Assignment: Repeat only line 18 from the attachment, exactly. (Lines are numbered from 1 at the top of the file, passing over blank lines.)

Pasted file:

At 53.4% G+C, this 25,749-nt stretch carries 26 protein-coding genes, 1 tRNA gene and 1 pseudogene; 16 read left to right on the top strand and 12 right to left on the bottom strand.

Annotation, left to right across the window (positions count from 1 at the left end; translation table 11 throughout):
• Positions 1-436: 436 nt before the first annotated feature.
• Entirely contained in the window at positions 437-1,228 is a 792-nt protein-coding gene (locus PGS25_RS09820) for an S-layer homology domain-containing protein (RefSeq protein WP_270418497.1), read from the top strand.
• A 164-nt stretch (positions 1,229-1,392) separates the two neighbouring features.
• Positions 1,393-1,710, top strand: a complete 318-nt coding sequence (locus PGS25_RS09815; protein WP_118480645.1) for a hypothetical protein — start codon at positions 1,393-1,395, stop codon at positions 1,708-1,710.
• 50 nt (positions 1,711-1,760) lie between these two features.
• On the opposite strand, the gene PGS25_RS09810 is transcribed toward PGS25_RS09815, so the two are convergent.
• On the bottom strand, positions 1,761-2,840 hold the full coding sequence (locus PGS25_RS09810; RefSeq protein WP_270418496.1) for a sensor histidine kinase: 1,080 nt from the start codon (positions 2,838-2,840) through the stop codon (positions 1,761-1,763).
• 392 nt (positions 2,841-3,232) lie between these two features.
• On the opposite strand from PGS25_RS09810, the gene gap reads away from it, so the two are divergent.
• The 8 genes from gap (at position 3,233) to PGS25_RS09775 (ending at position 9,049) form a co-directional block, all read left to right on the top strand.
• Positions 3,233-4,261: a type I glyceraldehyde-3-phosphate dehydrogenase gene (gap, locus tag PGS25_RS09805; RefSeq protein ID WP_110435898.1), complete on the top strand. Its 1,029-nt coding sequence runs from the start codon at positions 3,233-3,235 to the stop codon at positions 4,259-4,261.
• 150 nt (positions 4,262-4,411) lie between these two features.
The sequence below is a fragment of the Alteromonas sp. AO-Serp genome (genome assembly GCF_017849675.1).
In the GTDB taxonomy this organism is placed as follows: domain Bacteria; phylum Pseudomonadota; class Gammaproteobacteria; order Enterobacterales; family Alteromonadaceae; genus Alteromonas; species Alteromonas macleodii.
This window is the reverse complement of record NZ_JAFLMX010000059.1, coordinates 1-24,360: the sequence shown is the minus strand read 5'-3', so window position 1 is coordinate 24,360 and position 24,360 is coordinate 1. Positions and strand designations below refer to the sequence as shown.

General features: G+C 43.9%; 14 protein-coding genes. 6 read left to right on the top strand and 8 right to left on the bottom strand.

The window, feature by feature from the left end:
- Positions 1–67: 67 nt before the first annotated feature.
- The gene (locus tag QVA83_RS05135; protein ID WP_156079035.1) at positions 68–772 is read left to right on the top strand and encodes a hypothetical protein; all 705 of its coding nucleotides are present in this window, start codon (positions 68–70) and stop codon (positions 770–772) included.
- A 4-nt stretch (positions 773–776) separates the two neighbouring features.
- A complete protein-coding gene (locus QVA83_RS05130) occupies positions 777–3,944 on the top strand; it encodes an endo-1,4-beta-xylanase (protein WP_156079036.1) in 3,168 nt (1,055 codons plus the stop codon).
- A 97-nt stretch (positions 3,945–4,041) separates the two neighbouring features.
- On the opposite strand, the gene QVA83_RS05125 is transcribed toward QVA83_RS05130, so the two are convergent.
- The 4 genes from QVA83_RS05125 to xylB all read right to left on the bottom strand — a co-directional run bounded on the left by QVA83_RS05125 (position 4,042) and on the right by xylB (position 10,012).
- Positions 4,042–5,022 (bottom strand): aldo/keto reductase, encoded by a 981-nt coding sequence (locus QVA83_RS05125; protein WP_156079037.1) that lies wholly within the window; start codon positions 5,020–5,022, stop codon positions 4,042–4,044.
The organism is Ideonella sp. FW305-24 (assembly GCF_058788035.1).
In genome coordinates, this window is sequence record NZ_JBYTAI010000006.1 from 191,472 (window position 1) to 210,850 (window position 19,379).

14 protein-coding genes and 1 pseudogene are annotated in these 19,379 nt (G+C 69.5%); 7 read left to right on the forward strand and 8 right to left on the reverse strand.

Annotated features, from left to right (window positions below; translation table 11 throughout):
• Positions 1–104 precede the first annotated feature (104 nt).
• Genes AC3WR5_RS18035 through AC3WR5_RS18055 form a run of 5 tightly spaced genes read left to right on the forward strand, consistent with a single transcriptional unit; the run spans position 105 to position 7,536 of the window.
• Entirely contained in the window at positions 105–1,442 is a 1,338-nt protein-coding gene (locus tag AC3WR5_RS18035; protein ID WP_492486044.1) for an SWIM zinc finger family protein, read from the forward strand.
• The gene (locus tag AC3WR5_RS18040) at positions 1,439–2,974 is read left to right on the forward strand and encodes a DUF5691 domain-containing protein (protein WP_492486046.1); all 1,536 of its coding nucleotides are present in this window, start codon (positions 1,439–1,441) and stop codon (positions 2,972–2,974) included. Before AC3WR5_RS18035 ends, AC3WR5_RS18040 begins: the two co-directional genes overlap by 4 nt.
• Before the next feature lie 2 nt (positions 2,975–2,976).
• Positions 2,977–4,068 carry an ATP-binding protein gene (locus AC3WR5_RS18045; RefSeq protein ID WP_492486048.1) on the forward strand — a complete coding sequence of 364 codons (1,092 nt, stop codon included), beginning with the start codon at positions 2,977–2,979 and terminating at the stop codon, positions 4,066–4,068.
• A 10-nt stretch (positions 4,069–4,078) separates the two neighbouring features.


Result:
General features: G+C 43.9%; 14 protein-coding genes. 6 read left to right on the top strand and 8 right to left on the bottom strand.